Triggering this data race requires very particular timing: one thread needs to execute timedOutItems.clear() and at exactly the same time, another thread needs to execute one of the other actions (add(), the other clear(), or toArray()) on timedOutItems. In a regular unit or system test, such special timing may be unlikely to happen, but during production and heavy loads, this particular timing may occur.

Atomicity violations

Atomicity violations are severe bugs that can cause the execution to crash or produce wrong results. An atomicity violation happens when two instructions are expected and assumed to execute together (atomically) but another thread executing on the same data breaks the atomicity expectation. As of this writing, CodeGuru focuses on atomicity violations involving concurrent collections. For example, when the code checks isPresent(key) on a ConcurrentHashMap and then the code calls get(key), the code implicitly assumes that no other thread removes the key from the map in between the calls to isPresent() and get(). In other words, the code assumes the isPresent() and get() are executed atomically. If another thread removes the key in the time between isPresent() and get() are executed, get() can return null and the program can crash (if the code wrongly uses the null value).

Example atomicity violation in Amazon code

The following code (anonymized sketch of the original code) shows an atomicity violation CodeGuru found in Amazon code. The Amazon developers fixed this atomicity violation based on our report.

public void methodA(KeyType param) { ... if (aConcurrentHashMap.contains(param)) { ValueType value = aConcurrentHashMap.get(param); ... value.callAMethod();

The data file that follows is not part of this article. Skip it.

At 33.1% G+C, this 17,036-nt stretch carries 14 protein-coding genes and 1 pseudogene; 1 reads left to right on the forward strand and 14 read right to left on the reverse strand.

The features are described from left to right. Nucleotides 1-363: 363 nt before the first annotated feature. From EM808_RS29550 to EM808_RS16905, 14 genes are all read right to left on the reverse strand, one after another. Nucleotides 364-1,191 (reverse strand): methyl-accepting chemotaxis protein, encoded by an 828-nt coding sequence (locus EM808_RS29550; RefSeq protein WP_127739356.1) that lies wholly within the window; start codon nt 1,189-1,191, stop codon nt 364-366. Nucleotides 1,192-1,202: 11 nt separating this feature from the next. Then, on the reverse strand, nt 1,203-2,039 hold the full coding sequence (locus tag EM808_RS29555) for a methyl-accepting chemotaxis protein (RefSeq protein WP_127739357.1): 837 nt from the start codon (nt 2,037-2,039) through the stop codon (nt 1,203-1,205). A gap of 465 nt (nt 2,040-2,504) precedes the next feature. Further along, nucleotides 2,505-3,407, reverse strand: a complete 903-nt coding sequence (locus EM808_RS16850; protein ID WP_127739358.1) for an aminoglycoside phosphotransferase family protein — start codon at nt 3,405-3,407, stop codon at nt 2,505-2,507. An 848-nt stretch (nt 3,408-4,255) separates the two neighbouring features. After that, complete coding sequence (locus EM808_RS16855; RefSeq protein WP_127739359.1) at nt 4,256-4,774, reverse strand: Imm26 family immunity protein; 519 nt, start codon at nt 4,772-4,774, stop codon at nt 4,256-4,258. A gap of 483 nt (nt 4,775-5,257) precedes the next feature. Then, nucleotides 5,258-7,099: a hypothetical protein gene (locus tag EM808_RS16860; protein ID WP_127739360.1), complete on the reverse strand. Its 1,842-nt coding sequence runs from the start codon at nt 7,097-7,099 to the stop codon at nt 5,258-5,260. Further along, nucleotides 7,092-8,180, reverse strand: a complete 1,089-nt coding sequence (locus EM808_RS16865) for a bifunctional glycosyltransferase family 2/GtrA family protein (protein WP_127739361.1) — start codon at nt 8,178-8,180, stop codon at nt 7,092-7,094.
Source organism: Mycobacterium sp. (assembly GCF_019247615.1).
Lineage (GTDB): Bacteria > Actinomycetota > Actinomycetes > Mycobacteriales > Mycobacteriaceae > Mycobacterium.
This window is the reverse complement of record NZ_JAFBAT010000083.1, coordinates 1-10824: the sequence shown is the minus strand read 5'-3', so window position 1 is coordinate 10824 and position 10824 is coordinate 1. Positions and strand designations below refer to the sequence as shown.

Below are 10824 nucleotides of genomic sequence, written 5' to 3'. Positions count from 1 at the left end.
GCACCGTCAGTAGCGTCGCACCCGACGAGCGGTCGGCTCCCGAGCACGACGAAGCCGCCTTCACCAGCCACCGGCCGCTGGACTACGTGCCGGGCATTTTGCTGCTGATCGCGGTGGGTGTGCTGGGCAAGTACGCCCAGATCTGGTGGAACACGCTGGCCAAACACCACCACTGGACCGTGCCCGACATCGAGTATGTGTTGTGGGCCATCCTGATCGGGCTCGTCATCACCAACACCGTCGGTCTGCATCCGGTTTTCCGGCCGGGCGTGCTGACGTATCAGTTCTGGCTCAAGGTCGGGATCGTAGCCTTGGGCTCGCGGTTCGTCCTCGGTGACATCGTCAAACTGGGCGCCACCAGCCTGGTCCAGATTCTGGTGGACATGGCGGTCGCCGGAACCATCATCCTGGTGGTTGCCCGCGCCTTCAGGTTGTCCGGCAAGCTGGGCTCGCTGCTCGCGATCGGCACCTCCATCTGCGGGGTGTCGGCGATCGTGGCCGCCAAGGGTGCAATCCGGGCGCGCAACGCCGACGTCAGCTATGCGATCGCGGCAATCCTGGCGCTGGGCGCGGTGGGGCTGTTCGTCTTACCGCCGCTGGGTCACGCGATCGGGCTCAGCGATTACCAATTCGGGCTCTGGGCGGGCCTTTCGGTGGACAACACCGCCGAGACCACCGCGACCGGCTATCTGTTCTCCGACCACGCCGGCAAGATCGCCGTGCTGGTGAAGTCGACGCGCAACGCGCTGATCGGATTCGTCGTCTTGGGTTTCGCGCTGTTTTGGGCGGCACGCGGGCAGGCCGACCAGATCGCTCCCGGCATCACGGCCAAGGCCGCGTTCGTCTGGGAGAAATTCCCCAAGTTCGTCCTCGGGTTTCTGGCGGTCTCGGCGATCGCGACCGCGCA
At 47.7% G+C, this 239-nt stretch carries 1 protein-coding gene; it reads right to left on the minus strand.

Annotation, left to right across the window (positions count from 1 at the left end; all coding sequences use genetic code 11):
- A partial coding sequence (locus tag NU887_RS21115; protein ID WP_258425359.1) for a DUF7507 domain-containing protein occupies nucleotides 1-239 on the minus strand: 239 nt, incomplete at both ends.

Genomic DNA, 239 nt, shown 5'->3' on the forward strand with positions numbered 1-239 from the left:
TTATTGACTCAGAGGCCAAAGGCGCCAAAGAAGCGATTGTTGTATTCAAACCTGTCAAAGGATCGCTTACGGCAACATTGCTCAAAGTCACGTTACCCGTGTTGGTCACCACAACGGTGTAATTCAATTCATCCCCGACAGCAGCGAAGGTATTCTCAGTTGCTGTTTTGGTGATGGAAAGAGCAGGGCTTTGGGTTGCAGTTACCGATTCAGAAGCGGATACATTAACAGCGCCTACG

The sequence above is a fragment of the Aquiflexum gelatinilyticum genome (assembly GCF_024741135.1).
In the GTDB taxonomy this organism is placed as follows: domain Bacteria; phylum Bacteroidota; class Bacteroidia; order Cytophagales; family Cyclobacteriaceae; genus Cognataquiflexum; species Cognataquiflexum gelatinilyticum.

} public void methodB(KeyType param) { ... aConcurrentHashMap.remove(param);
}

In the preceding code, aConcurrentHashMap is a field of type ConcurrentHashMap. If a thread executes methodA() and another thread executes methodB(), the following can happen:

  • The first thread executes aConcurrentHashMap.contains(param), which returns true
  • The second thread executes aConcurrentHashMap.remove(param), which removes the key param and corresponding value
  • The first thread executes aConcurrentHashMap.get(param), which returns null (because now aConcurrentHashMap no longer contains the key param—assuming the two parameters for methodA() and methodB() are the same object)
  • The first thread executes value.callAMethod() and crashes with NullPointerException

Fixing this atomicity violation

To fix this atomicity violation, remove the call aConcurrentHashMap.contains(param) and replace it will a null check on the value returned by aConcurrentHashMap.get(param). The null check effectively checks whether aConcurrentHashMap contained the key or not. After the fix, methodA() looks like the following code:

public void methodA(KeyType param) { ... ValueType value = aConcurrentHashMap.get(param); if (value != null) { ... value.callAMethod();
}

This is the type of fix recommended by CodeGuru in its messages for atomicity violation detections.

This atomicity violation may be difficult to detect during testing

Triggering this atomicity violation requires very particular timing: the second thread must execute aConcurrentHashMap.remove(param) right in between the calls aConcurrentHashMap.contains(param) and aConcurrentHashMap.get(param) executed by the other thread. In a regular unit or system test, such special timing may be unlikely to occur, but it may happen during production and heavy loads.

Over-synchronizations

Over-synchronizations are bugs that reduce program performance unnecessarily. In an over-synchronization bug, the developer adds coarse-grained synchronization and unnecessarily serializes the parallel execution. Over-synchronizations can exist in many scenarios, but CodeGuru focuses on over-synchronizations involving concurrent collections.

Example over-synchronization in Amazon code

The following code (anonymized sketch of the original code) shows an over-synchronization CodeGuru found in Amazon code. The Amazon developers fixed this over-synchronization based on our report.